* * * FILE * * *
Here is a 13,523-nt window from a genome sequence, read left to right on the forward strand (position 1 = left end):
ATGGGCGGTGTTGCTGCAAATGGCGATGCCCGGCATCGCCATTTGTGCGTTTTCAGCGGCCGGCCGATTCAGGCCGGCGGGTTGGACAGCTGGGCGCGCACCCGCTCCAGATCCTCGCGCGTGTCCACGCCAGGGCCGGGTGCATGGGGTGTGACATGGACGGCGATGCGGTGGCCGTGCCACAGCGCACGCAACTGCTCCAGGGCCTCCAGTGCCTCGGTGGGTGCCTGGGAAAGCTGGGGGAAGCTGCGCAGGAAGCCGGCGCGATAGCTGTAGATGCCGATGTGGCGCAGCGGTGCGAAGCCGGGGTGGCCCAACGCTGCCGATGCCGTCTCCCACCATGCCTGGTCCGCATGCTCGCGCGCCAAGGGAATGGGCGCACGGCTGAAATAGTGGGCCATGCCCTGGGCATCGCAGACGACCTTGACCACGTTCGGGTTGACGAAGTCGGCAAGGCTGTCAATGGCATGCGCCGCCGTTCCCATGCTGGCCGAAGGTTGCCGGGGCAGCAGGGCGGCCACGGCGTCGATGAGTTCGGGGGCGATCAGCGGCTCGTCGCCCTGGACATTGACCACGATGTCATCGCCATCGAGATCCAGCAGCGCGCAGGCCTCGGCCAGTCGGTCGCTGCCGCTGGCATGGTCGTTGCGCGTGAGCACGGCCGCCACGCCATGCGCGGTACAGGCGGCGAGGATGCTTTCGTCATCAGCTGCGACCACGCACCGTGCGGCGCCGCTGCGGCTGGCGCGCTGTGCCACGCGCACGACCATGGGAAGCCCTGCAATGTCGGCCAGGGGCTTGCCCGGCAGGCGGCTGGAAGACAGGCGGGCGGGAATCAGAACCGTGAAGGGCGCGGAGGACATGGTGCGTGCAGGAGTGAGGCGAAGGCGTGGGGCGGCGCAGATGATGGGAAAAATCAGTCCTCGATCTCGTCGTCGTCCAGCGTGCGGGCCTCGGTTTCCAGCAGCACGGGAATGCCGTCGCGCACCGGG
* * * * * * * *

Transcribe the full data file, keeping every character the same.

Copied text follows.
Here is a 13,523-nt window from a genome sequence, read left to right on the forward strand (position 1 = left end):
ATGGGCGGTGTTGCTGCAAATGGCGATGCCCGGCATCGCCATTTGTGCGTTTTCAGCGGCCGGCCGATTCAGGCCGGCGGGTTGGACAGCTGGGCGCGCACCCGCTCCAGATCCTCGCGCGTGTCCACGCCAGGGCCGGGTGCATGGGGTGTGACATGGACGGCGATGCGGTGGCCGTGCCACAGCGCACGCAACTGCTCCAGGGCCTCCAGTGCCTCGGTGGGTGCCTGGGAAAGCTGGGGGAAGCTGCGCAGGAAGCCGGCGCGATAGCTGTAGATGCCGATGTGGCGCAGCGGTGCGAAGCCGGGGTGGCCCAACGCTGCCGATGCCGTCTCCCACCATGCCTGGTCCGCATGCTCGCGCGCCAAGGGAATGGGCGCACGGCTGAAATAGTGGGCCATGCCCTGGGCATCGCAGACGACCTTGACCACGTTCGGGTTGACGAAGTCGGCAAGGCTGTCAATGGCATGCGCCGCCGTTCCCATGCTGGCCGAAGGTTGCCGGGGCAGCAGGGCGGCCACGGCGTCGATGAGTTCGGGGGCGATCAGCGGCTCGTCGCCCTGGACATTGACCACGATGTCATCGCCATCGAGATCCAGCAGCGCGCAGGCCTCGGCCAGTCGGTCGCTGCCGCTGGCATGGTCGTTGCGCGTGAGCACGGCCGCCACGCCATGCGCGGTACAGGCGGCGAGGATGCTTTCGTCATCAGCTGCGACCACGCACCGTGCGGCGCCGCTGCGGCTGGCGCGCTGTGCCACGCGCACGACCATGGGAAGCCCTGCAATGTCGGCCAGGGGCTTGCCCGGCAGGCGGCTGGAAGACAGGCGGGCGGGAATCAGAACCGTGAAGGGCGCGGAGGACATGGTGCGTGCAGGAGTGAGGCGAAGGCGTGGGGCGGCGCAGATGATGGGAAAAATCAGTCCTCGATCTCGTCGTCGTCCAGCGTGCGGGCCTCGGTTTCCAGCAGCACGGGAATGCCGTCGCGCACCGGG